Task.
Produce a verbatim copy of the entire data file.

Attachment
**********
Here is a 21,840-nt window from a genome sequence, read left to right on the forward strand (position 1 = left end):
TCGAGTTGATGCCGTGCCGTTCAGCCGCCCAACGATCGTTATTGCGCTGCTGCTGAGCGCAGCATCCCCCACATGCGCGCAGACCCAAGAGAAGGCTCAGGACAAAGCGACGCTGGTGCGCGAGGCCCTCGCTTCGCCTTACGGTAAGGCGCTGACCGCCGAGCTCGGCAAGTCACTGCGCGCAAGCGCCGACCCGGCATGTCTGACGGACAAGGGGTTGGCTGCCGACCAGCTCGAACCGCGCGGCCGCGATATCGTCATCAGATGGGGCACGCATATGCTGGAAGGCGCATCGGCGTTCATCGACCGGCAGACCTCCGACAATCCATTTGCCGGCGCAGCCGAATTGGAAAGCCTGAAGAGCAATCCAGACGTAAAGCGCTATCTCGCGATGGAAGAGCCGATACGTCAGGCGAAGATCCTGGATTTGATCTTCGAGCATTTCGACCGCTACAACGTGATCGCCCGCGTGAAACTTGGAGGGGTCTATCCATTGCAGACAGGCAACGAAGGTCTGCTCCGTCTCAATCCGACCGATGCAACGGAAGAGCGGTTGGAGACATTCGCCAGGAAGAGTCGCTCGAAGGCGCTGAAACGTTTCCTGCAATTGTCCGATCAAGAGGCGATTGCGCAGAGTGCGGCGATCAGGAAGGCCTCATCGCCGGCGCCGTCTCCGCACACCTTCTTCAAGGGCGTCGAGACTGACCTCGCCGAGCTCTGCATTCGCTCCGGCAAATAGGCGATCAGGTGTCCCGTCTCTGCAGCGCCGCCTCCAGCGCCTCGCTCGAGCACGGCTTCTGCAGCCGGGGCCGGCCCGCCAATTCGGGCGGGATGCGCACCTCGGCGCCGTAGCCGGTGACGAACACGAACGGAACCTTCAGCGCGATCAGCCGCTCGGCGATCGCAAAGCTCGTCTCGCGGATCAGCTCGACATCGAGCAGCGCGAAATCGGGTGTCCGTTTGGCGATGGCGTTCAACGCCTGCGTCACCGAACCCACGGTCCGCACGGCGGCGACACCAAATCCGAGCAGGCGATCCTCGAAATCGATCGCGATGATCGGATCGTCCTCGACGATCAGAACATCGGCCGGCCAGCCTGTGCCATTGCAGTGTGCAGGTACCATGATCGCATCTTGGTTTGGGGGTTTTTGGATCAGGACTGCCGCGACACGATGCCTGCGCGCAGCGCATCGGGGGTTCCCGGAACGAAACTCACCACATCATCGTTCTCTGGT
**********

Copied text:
Here is a 21,840-nt window from a genome sequence, read left to right on the forward strand (position 1 = left end):
TCGAGTTGATGCCGTGCCGTTCAGCCGCCCAACGATCGTTATTGCGCTGCTGCTGAGCGCAGCATCCCCCACATGCGCGCAGACCCAAGAGAAGGCTCAGGACAAAGCGACGCTGGTGCGCGAGGCCCTCGCTTCGCCTTACGGTAAGGCGCTGACCGCCGAGCTCGGCAAGTCACTGCGCGCAAGCGCCGACCCGGCATGTCTGACGGACAAGGGGTTGGCTGCCGACCAGCTCGAACCGCGCGGCCGCGATATCGTCATCAGATGGGGCACGCATATGCTGGAAGGCGCATCGGCGTTCATCGACCGGCAGACCTCCGACAATCCATTTGCCGGCGCAGCCGAATTGGAAAGCCTGAAGAGCAATCCAGACGTAAAGCGCTATCTCGCGATGGAAGAGCCGATACGTCAGGCGAAGATCCTGGATTTGATCTTCGAGCATTTCGACCGCTACAACGTGATCGCCCGCGTGAAACTTGGAGGGGTCTATCCATTGCAGACAGGCAACGAAGGTCTGCTCCGTCTCAATCCGACCGATGCAACGGAAGAGCGGTTGGAGACATTCGCCAGGAAGAGTCGCTCGAAGGCGCTGAAACGTTTCCTGCAATTGTCCGATCAAGAGGCGATTGCGCAGAGTGCGGCGATCAGGAAGGCCTCATCGCCGGCGCCGTCTCCGCACACCTTCTTCAAGGGCGTCGAGACTGACCTCGCCGAGCTCTGCATTCGCTCCGGCAAATAGGCGATCAGGTGTCCCGTCTCTGCAGCGCCGCCTCCAGCGCCTCGCTCGAGCACGGCTTCTGCAGCCGGGGCCGGCCCGCCAATTCGGGCGGGATGCGCACCTCGGCGCCGTAGCCGGTGACGAACACGAACGGAACCTTCAGCGCGATCAGCCGCTCGGCGATCGCAAAGCTCGTCTCGCGGATCAGCTCGACATCGAGCAGCGCGAAATCGGGTGTCCGTTTGGCGATGGCGTTCAACGCCTGCGTCACCGAACCCACGGTCCGCACGGCGGCGACACCAAATCCGAGCAGGCGATCCTCGAAATCGATCGCGATGATCGGATCGTCCTCGACGATCAGAACATCGGCCGGCCAGCCTGTGCCATTGCAGTGTGCAGGTACCATGATCGCATCTTGGTTTGGGGGTTTTTGGATCAGGACTGCCGCGACACGATGCCTGCGCGCAGCGCATCGGGGGTTCCCGGAACGAAACTCACCACATCATCGTTCTCTGGT